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Brennan Welcomes ‘Discussion’ About Drones, Defends Policy on Strikes

John Brennan; photo by Jewel Samad/AFP/Getty Images

Protesters hold signs as John Brennan arrives to testify at his confirmation hearing Thursday. Photo by Jewel Samad/AFP/Getty Images.

The Morning Line

As President Obama’s choice to be the next director of the CIA, John Brennan faced tough questions Thursday at his confirmation hearing from members of the Senate Intelligence Committee frustrated with the administration’s approach to fighting terrorism.

And lawmakers weren’t the only ones troubled by aspects of the administration’s terror-fighting strategy. Brennan was repeatedly interrupted during his opening statement by protesters voicing their displeasure with the administration’s targeted killing of American citizens abroad suspected of joining al-Qaida.

Brennan said he supported “public discussion” of the administration’s efforts, but at the same time he gave a staunch defense of the use of drone strikes.

“We only take such actions as a last resort to save lives when there is no other alternative to taking an action that’s going to mitigate that threat,” Brennan said. “So we need to make sure that there’s an understanding. And the people that were standing up here today, I think they really have a misunderstanding of what we do as a government and the care that we take and the agony that we go through to make sure that we do not have any collateral injuries or deaths.”

Sen. Saxby Chambliss, R-Ga., asked Brennan to square comments he made in 2007 that harsh interrogation methods had “saved lives” with other statements that the CIA should not be in the “detention business.”

“I clearly had the impression, as you said, when I was quoted in 2007 that there was valuable intelligence that came out from those interrogation sessions. That’s why I did say that they saved lives,” Brennan responded.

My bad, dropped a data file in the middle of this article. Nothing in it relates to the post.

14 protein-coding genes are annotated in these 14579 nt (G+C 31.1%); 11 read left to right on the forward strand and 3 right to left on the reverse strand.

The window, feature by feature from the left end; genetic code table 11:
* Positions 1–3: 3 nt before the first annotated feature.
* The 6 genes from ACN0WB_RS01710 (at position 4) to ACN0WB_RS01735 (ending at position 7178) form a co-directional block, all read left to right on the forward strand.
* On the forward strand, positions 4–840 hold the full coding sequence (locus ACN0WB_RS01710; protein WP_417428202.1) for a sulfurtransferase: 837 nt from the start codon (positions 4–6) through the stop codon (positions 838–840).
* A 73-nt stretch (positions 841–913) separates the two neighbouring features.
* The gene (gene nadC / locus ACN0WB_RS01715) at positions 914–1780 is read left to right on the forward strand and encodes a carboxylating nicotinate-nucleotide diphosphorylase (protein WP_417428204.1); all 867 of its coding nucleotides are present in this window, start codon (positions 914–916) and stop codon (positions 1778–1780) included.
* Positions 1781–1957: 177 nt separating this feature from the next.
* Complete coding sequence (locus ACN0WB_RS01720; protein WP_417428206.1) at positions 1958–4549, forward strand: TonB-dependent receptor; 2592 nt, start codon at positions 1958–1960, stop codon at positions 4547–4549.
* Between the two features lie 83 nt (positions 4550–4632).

But Brennan added that a recently completed intelligence committee report that found enhanced interrogation techniques were not effective “raises serious questions about the information that I was given at the time and the impression I had at that time.”

“Now I have to determine what — based on that information as well as what CIA says what the truth is. And at this point, senator, I do not know what the truth is,” Brennan said.

Senators also pressed Brennan on issues such as waterboarding and national security leaks. NewsHour congressional correspondent Kwame Holman reported on the hearing Thursday. You can watch the segment here or below:

As of Thursday Brennan’s confirmation appeared likely, despite the close examination of his record and administration policies. If installed as director, the tough questions will most certainly continue for Brennan, as lawmakers continue their push for greater oversight of the administration’s terror-fighting practices.


  • Mr. Obama rallied House Democrats Thursday at their retreat. Several reports describe the mood among members as excited, even though they are in the minority. Mr. Obama promised the group that he will confront Republicans on his plans to close tax loopholes and end other tax breaks. “[I]f that’s an argument that they want to have before the court of public opinion, that is an argument I am more than willing to engage in,” he said.

  • Vice President Biden says the administration will “wait and see” what the Senate proposes before pushing for same-sex couples to be included in immigration reform.

  • Time’s Jay Newton-Small goes through New Jersey Democratic Sen. Bob Menendez’s rough week.